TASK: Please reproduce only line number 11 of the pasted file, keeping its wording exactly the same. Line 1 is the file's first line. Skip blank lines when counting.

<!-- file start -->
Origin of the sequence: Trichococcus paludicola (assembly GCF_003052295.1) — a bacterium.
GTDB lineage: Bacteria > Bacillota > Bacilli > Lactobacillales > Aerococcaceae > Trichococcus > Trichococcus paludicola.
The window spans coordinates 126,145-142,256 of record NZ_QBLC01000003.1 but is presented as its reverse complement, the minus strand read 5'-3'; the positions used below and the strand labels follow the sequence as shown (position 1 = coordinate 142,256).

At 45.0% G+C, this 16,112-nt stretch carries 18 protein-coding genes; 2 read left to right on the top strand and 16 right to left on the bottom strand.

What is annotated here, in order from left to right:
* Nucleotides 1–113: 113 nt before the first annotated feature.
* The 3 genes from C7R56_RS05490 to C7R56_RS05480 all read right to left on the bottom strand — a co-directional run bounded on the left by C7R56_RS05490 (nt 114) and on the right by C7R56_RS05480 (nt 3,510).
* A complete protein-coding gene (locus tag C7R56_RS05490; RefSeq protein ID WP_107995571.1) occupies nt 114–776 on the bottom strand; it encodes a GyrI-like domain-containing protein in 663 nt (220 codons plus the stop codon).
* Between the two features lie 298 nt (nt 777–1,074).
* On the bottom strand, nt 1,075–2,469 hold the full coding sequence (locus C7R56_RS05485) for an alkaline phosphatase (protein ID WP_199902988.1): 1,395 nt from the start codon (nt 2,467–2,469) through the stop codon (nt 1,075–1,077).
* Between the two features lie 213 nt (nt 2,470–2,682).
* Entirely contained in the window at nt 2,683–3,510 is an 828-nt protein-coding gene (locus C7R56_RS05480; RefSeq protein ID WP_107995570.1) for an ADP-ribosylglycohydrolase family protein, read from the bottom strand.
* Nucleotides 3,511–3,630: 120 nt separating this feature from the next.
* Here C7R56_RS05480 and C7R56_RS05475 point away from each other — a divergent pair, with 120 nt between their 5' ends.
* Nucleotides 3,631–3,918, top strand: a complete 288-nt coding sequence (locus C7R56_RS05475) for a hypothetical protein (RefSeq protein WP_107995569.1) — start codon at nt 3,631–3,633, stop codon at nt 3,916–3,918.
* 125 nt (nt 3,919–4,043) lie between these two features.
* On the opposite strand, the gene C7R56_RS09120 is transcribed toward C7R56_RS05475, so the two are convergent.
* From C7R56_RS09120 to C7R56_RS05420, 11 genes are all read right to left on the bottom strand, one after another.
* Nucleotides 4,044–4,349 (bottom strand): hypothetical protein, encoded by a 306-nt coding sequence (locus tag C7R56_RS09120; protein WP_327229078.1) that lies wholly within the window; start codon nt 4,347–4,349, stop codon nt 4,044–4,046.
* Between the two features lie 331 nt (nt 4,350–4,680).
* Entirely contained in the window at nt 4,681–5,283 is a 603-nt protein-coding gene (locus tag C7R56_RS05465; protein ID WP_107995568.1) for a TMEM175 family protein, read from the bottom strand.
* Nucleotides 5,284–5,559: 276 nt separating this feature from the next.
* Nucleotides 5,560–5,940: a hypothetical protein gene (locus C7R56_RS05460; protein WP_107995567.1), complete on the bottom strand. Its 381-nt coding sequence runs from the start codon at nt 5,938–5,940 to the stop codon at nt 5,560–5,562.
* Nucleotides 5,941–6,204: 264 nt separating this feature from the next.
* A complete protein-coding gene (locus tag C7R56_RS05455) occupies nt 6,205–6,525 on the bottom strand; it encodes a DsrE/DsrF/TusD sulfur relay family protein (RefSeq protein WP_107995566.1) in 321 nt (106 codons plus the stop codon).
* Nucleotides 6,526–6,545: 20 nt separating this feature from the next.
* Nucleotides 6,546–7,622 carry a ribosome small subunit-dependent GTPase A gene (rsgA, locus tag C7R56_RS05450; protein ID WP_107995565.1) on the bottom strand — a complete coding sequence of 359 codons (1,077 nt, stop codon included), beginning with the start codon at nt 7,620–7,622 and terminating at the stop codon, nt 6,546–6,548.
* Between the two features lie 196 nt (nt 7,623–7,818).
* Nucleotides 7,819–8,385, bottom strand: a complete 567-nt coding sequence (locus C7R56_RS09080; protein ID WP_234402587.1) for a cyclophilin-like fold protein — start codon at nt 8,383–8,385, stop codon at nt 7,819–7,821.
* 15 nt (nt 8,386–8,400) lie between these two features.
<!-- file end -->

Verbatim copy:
* Between the two features lie 213 nt (nt 2,470–2,682).